College Publications (JOU 1111, JOU 1121, JOU 2111, and JOU 2121) is a one-year, non-tranferring course of study that prepares the student for a media future. Currently, there are three distinct areas of opportunity:
Each of these classes demand certain requirements of the student, so prospective students should note these carefully, since they will determine final grade. Among these requirements are: amount of hours per week that will be needed to complete outside assignments, specific skills that will need to be learned, and previous involvement in high school activities that will enhance the publication/production that the class undertakes.
If you are interested in enrolling in one of these classes, you should apply as soon as possible. These classes require a certain amount of personal instruction, so the space is limited. There is usually a cut-off point at which no other students are admitted, and due to the complexity of the learning process, it is not possible to enter some of these classes during the spring semester, since the information taught in the spring semester requires knowing the information taught during the fall semester. Check with the instructor for information about enrolling for the spring semester.
Television and Film Production
Television and Film Production is a two-year class that will prepare the student to enroll in a college or university Television and Film program. Although the class does not qualify for credit at the transfer university or college, it does prepare the student with a background in the subject.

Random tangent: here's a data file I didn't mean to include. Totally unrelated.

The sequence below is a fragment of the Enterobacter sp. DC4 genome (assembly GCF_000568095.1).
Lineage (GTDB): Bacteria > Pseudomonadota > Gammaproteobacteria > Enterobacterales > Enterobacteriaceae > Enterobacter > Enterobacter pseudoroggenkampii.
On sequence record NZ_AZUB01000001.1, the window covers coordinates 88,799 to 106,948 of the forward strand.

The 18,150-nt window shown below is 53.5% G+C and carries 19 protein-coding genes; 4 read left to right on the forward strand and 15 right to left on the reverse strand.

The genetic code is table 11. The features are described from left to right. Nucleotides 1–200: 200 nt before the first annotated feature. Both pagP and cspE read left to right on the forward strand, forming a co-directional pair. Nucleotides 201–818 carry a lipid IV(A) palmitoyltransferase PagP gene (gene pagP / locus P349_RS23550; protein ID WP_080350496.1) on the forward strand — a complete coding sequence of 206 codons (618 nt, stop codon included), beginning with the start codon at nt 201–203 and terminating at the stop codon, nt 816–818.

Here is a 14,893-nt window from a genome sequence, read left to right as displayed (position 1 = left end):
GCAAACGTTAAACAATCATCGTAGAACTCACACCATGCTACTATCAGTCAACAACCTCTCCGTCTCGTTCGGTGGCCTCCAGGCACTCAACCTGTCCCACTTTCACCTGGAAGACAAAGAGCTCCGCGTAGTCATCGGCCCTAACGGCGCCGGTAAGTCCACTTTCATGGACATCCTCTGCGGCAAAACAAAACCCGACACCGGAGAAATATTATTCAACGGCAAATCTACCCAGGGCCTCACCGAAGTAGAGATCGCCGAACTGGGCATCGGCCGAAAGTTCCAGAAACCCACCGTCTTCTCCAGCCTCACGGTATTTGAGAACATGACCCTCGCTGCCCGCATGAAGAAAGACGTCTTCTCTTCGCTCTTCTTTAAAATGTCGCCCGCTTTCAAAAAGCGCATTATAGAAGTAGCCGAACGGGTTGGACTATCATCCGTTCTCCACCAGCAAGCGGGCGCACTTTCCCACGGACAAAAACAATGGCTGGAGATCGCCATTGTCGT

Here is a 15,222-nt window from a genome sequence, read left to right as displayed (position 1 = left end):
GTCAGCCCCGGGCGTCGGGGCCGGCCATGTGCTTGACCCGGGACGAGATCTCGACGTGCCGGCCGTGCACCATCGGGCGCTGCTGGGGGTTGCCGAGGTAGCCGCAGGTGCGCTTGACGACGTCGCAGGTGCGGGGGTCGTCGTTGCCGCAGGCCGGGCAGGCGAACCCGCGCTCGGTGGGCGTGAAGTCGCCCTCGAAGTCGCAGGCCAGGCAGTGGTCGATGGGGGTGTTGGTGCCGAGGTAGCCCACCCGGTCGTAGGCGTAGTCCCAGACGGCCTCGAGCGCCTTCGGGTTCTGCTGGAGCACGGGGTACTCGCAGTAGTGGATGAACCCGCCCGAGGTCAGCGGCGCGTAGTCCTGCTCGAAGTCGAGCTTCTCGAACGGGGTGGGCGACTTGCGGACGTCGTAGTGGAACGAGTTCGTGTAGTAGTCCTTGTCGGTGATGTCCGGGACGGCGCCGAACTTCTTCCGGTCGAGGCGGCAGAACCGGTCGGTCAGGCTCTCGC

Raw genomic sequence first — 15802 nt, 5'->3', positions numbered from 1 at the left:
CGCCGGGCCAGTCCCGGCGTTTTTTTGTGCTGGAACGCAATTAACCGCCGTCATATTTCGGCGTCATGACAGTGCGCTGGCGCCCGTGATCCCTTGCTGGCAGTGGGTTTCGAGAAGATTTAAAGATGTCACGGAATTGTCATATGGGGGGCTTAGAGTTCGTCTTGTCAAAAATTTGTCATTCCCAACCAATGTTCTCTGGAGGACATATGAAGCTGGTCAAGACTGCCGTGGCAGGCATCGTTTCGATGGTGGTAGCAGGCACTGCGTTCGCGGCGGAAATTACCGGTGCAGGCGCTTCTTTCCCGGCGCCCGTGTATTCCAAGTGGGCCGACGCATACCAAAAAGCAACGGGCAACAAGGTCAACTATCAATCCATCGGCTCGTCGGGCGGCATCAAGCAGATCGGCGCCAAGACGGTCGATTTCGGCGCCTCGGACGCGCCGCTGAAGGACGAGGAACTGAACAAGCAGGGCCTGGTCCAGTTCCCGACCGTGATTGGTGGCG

Students will learn with hands-on use of professional high definition video equipment by working on the college's various television productions. They will also intern with the college's Healthy People Now!, a health awareness program that produces 3-10 minute presentations to be taped and distributed into Hancock and Pearl River county K-12 schools addressing needs specific to the time and region.
Students learn news reporting by serving as reporters on the college's award-winning Dixie Drawl newspaper. Twenty-eight year veteran Hattiesburg American reporter and City Editor, Chuck Abadie heads this class, assisted by thirty-three year veteran Hattiesburg American reporter, Janet Braswell.
Students learn the basics of electronic publishing through hands-on experience working on the Wildcat CD-ROM annual. This class teaches digital photography and photo editing, basic videography skills, web page skills, and basic skills in electronic graphic design.